Rarely does it happen that you have a company trading at cheap valuations when the business opportunity is great, management is of top quality and there is a durable moat. What do you compromise on in this kind of situation?
Clearly, you can compromise on the valuations a bit. These have to be clear drivers of growth. Good companies have a sustainable moat. From a longer perspective, strong and good return on capital, free cash flow, etc., are very important.

When a stock performs very well, many investors often sell it. But you are saying you don't. Why is that?
In such a situation, it's important to go back and see your investment hypothesis of that stock. Are there incremental drivers that can take the stock higher? There need to be somethings that will sustain the performance and take it beyond that level. For that, you will need a deeper understanding of the company. Of course, your understanding of a company grows with time. If all the analysis convinces you, you hold onto the stock despite it having touched your initial target price.

I have seen you hold onto stocks, like Nestle, when they were going through crises. At such times, when there is so much noise and headline risk, how do you manage that investment?
Short-term noise will always happen. Truthfully, we cannot ignore it as well. What you have to do is continuously question the investment hypothesis. Any company can go through short-term pain. Find out whether an event is short-term or will impact the business materially. Meanwhile, you will have to ride the short-term volatility. Hold onto your position. Defining what is short-term and what is long-term is very important as well.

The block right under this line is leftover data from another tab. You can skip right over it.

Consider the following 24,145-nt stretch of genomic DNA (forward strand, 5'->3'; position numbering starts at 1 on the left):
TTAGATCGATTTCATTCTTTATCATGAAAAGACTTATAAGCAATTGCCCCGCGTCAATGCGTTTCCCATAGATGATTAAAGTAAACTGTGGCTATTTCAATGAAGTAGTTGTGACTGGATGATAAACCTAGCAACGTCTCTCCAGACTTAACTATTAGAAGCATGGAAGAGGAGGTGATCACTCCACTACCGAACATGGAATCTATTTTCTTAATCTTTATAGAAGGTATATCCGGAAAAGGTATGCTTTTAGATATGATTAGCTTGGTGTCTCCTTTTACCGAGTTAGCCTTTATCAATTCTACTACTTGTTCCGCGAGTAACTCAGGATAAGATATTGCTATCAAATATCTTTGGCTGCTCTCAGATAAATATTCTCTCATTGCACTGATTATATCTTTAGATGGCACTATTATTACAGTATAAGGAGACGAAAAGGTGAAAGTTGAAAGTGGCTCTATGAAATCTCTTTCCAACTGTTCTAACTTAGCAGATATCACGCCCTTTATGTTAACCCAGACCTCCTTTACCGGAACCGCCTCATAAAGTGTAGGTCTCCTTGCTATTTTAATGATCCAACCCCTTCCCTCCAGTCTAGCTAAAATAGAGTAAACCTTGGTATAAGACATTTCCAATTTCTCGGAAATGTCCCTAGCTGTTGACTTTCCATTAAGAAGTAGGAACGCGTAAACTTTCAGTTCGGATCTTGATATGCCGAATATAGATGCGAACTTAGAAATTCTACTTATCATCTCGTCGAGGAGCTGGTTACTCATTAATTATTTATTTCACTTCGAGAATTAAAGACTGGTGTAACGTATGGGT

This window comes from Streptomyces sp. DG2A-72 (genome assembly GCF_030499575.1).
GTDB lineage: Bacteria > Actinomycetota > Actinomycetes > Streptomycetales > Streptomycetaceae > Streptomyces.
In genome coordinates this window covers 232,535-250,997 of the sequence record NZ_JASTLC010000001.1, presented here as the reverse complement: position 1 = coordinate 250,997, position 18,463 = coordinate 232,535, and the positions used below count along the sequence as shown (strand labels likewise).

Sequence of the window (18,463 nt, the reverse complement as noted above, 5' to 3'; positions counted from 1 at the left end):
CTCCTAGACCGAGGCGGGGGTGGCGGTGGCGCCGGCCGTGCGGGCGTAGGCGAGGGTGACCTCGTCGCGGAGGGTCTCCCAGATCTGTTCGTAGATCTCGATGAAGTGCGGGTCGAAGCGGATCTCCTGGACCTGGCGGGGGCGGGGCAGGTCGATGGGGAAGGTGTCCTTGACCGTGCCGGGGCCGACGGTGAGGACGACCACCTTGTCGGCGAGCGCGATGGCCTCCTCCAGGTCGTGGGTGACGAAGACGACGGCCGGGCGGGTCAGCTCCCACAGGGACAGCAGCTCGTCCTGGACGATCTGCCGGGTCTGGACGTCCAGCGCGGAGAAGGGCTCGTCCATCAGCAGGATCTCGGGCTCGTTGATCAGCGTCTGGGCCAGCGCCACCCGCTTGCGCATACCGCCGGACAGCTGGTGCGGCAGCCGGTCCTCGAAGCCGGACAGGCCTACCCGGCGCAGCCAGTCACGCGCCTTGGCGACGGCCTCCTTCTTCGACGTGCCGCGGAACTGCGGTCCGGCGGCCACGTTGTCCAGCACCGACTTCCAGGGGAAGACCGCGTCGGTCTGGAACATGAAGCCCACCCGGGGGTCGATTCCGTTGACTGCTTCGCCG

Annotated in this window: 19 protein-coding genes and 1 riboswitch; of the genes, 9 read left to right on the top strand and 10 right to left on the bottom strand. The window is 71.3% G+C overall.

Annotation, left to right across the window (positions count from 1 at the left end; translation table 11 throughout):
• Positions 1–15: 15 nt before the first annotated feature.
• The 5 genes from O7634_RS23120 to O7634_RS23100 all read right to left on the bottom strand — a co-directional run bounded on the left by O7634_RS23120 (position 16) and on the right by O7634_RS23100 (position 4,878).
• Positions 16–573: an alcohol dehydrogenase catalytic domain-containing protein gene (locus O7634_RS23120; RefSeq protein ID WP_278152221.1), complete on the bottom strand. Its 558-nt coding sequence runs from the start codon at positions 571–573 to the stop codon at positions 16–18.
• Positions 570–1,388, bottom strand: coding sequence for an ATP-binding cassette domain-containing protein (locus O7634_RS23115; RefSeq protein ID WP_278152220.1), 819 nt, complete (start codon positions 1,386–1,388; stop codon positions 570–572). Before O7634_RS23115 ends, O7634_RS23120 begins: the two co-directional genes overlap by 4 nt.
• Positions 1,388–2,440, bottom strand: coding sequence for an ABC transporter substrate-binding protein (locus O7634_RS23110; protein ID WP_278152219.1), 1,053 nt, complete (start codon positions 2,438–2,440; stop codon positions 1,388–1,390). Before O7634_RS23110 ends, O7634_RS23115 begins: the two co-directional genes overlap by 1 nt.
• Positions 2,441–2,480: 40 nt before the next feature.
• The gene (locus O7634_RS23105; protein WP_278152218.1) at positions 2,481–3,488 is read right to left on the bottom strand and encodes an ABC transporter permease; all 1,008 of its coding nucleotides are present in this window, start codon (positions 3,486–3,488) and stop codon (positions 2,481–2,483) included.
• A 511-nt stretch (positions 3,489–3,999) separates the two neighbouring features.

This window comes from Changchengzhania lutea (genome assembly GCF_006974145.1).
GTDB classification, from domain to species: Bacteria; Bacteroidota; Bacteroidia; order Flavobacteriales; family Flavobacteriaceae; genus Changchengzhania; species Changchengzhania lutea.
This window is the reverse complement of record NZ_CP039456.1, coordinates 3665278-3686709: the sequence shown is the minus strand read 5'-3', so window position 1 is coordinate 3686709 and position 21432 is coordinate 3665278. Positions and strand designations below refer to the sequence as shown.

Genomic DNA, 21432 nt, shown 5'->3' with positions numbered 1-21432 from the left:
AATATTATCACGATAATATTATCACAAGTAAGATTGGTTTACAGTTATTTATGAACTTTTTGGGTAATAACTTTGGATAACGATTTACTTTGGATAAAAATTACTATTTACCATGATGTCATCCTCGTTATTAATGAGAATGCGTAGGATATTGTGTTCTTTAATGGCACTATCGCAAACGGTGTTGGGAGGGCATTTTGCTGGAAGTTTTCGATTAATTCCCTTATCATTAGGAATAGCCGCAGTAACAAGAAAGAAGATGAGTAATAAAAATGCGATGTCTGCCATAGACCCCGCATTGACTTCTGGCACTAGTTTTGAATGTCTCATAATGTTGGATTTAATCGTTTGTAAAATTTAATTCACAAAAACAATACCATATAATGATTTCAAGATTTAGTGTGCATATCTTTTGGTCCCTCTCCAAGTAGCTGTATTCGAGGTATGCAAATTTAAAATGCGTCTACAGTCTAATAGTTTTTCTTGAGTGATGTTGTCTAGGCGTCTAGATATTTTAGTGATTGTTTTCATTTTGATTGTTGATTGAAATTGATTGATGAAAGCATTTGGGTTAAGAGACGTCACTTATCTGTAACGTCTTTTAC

Can you tell us how you construct portfolios? How do you assign different weights to different stocks?
We first shortlist stocks. Then, we look at those stocks where we have the highest conviction. This is where we take inputs from the analyst team also. As fund managers, we have to understand what our expectations from that stock are. Once that's done, we ensure we take enough active bet on the stock. Active bet is vis-a-vis the benchmark. We also have to do some top-down work to find out which sectors are doing well. You can say it's a mix of top-down and bottom-up approaches. As an investor, we have to decide how much risk we want to take at the stock level. The level of risk will decide the maximum underweight or overweight position. Once you set up a portfolio under risk-management framework, your job is not over. A continuous monitoring needs to happen. This monitoring tells us which stock bet is contributing and which is not. Once you know that, you can take necessary steps to add or correct positions.

Vast amounts of money always chase good stocks. But in India, over the past couple of years, liquidity has been plentiful. In such a scenario, how do you remain focused because others are buying and continuously pushing the stock prices up?
One has to understand the fundamentals of a stock. At the end of the day, we are relative managers. So, it is important to stick to companies with strong fundamentals. Even if the stock is slightly expensive, you should be assured of good growth. At times when markets are awash with liquidity, it is important not to get carried away.

You may miss certain opportunities. I am okay letting them go. In a market which is highly liquidity-driven, we are okay if we are not the best fund or investor. Our endeavour is to be in the top quartile, but during such times we are okay to be in the second quartile. I can't chase stocks irrationally. We also maintain some liquidity in the portfolio. When there is huge liquidity, there will also be shocks. We have to take advantage of them.

What is the margin of safety you look in stocks? Do you have your own way of calculating it?
There is no simple formula. It depends on different factors. Margin of safety depends on the characteristic of a particular stock. For a high-quality but low-volatility stock, we are okay giving away some margin of safety.